The English Renaissance, Orientalism, and the Idea of Asia

Hardcover | March 15, 2010

byDebra Johanyak

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The English Renaissance, Orientalism, and the Idea of Asia is an important collection of essays that examine the complex significations of “Asia” in the literary and cultural production of early modern England.  It posits that the interest in merchant and overseas ventures and fascination with foreign lands influenced the canonical literary works of the period and spurred Orientalism.  While such major literary figures as Marlowe, Shakespeare, Bacon, Spenser, and Milton are considered for their contribution to the writing of early modern English Orientalism, theoretical questions pertaining to the significance of postcolonial criticism and cultural studies are also addressed in this groundbreaking volume.

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The English Renaissance, Orientalism, and the Idea of Asia is an important collection of essays that examine the complex significations of “Asia” in the literary and cultural production of early modern England.  It posits that the interest in merchant and overseas ventures and fascination with foreign lands influenced the canonical lit...

Debra Johanyak is Professor of English at the University of Akron.  She is the author of Shakespeare’s World and Behind the Veil.Walter S. H. Lim is Associate Professor of English Literature at the National University of Singapore.  He is the author of John Milton, Radical Politics, and Biblical Republicanism and The Arts of Empire: T...

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Format:HardcoverDimensions:252 pages, 8.5 × 5.5 × 0.69 inPublished:March 15, 2010Publisher:Palgrave MacmillanLanguage:English

The following ISBNs are associated with this title:

ISBN - 10:0230615996

ISBN - 13:9780230615991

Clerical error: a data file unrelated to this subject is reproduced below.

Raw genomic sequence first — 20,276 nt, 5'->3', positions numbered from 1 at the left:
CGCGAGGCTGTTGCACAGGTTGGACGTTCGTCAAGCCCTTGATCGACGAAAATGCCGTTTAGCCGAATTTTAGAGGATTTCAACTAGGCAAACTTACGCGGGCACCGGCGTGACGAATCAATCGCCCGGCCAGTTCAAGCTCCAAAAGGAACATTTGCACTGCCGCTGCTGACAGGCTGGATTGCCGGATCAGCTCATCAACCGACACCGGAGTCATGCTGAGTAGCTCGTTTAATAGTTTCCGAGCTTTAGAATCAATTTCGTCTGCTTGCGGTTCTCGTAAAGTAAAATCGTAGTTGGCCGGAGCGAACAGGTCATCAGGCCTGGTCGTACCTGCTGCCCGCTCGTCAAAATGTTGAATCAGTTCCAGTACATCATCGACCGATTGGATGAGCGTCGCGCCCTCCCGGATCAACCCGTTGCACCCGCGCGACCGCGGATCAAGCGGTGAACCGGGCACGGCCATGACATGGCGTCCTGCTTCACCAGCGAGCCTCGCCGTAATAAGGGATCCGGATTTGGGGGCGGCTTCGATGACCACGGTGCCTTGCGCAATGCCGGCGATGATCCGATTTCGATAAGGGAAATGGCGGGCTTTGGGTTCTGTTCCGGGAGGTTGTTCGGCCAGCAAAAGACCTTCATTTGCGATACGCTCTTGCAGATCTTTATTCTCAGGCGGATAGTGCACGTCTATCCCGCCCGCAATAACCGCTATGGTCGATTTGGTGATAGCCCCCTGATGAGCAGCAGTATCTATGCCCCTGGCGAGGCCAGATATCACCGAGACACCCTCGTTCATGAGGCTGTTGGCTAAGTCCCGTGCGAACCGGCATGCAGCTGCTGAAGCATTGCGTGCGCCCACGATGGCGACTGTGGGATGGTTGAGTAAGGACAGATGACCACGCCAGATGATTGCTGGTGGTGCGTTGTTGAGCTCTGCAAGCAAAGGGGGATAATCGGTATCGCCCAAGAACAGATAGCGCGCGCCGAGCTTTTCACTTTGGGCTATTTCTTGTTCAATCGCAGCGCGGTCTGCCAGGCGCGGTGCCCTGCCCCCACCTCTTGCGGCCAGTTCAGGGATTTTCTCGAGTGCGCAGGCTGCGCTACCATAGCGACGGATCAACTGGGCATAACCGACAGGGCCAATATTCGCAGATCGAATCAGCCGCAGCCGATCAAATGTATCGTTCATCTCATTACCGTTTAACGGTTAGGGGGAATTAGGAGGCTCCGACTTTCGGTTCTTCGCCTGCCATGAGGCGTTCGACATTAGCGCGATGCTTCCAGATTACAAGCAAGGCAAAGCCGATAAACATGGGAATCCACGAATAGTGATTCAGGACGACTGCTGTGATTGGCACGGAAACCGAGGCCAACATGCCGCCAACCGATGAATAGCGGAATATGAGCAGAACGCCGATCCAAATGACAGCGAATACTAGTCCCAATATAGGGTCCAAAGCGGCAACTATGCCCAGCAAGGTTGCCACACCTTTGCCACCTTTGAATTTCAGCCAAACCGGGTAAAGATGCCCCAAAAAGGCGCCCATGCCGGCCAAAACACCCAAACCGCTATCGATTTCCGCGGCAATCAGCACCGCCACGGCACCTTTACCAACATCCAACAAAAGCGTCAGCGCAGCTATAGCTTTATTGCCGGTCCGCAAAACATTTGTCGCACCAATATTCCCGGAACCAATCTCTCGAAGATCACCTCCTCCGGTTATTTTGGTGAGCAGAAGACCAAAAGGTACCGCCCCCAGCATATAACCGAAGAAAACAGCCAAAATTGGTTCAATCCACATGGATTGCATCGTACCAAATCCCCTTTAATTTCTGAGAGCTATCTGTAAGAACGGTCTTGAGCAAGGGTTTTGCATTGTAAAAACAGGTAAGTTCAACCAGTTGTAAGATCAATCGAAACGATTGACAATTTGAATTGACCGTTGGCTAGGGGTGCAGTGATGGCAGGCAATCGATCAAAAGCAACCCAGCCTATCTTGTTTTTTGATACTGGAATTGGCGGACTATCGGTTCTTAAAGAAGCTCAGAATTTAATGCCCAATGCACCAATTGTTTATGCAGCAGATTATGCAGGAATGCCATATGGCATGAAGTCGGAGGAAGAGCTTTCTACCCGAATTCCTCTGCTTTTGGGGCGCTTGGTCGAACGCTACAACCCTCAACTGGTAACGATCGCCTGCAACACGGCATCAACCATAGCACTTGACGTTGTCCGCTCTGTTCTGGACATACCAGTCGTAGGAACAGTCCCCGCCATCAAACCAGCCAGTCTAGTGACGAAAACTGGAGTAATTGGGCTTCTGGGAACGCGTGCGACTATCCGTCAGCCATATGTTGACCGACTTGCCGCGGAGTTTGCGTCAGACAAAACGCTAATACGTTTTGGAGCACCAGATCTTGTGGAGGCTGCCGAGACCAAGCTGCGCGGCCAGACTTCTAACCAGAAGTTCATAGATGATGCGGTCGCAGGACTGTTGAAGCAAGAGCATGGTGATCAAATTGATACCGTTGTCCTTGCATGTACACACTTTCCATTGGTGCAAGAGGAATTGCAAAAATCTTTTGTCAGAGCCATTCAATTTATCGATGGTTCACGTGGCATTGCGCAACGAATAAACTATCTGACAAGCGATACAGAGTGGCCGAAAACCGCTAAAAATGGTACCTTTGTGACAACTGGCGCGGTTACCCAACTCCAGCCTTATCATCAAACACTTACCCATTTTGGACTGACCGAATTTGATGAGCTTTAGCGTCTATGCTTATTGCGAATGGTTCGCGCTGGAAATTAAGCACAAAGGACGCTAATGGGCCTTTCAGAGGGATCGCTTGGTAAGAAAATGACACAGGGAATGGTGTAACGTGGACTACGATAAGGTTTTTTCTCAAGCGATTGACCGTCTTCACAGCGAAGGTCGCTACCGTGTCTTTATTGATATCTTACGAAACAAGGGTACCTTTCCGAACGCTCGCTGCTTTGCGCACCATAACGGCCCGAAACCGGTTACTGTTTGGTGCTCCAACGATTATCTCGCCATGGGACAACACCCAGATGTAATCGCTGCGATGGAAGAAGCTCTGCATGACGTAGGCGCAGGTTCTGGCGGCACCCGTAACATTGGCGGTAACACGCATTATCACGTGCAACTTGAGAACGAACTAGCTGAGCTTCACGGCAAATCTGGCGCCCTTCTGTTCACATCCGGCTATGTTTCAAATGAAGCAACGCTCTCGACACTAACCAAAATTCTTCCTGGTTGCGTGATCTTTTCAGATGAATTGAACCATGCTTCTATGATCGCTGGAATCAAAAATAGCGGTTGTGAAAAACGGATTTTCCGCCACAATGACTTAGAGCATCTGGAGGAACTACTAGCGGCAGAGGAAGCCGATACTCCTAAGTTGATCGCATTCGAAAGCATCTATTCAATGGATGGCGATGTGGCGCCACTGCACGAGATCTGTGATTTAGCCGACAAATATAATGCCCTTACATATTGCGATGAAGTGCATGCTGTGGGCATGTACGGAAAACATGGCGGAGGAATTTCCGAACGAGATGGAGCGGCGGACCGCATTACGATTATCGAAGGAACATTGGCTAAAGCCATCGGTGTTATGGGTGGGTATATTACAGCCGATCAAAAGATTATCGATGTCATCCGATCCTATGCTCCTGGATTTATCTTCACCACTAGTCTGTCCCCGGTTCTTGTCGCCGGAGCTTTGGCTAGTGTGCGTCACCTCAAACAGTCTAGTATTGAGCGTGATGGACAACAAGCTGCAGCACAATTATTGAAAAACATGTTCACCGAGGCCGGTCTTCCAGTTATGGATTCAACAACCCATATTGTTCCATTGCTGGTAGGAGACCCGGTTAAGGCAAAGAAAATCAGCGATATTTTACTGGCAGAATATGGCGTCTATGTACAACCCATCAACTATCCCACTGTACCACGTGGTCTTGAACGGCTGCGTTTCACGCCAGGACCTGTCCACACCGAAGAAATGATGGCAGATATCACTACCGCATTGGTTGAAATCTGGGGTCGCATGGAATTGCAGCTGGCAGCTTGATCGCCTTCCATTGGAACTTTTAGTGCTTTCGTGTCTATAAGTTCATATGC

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Table of Contents

Introduction: The English Renaissance, Orientalism, and the Idea of Asia—Framing the Issues—Walter S. H. Lim * Persia, Tartaria, and Pamphilia: Ideas of Asia in Mary Worth’s The Countess of Montgomery’s Urania, Part II—Bernadette Andrea * Romancing the Turk: Trade, Race, and Nation in Spenser’s The Faerie Queene—Marion Hollings * “Turning Turk,” Early Modern English Orientalism, and Shakespeare’s Othello—Debra Johanyak * Indian and Amazon: The Oriental Feminine in A Midsummer Night’s Dream—James W. Stone * Marlowe’s Asia and the Feminization of Conquest—Lisa Hopkins * As Good as Gold: India, Akbar the Great, and Marlowe’s Tamburlaine Plays—Bindu Malieckal * Westward to the Orient: The Specter of Scientific China in Francis Bacon’s New Atlantis—Gwee Li Sui * Object Protocols: The “Materials” of Early English Encounters with India—Pramod K. Nayar * John Milton, Orientalism, and the Empires of the East in Paradise Lost—Walter S. H. Lim

Editorial Reviews

"Tindispensableese essays offer an indispensible array of provocative and protoglobalistic readings of canonical English Renaissance texts that demonstrate how the idea of Asia shaped early modern English culture."--PLJ“The essays in this eye-opening collection suggest not only that the Ottoman Empire, Mughal India, and China figured prominently in the early modern English imagination, but also that foundational works of the Renaissance literary canon emerged through an active engagement with the idea of Asia. By historicizing the production of Asia as a space of cultural alterity, the authors remind us powerfully that "the East" was never a stable category, but rather served as a productively mutable cultural token, steeped in the ambitions and anxieties of an island nation facing its first appearance on the world stage.”—David Porter, University of Michigan and author of Ideographia: The Chinese Cipher in Early Modern Europe“The English Renaissance, Orientalism, and the Idea of Asia offers diverse and richly illuminating essays; it adds historical depth and breadth to our understanding of Renaissance cultural formations in their orientalist engagements.”—Jyotsna G. Singh, Professor, Michigan State University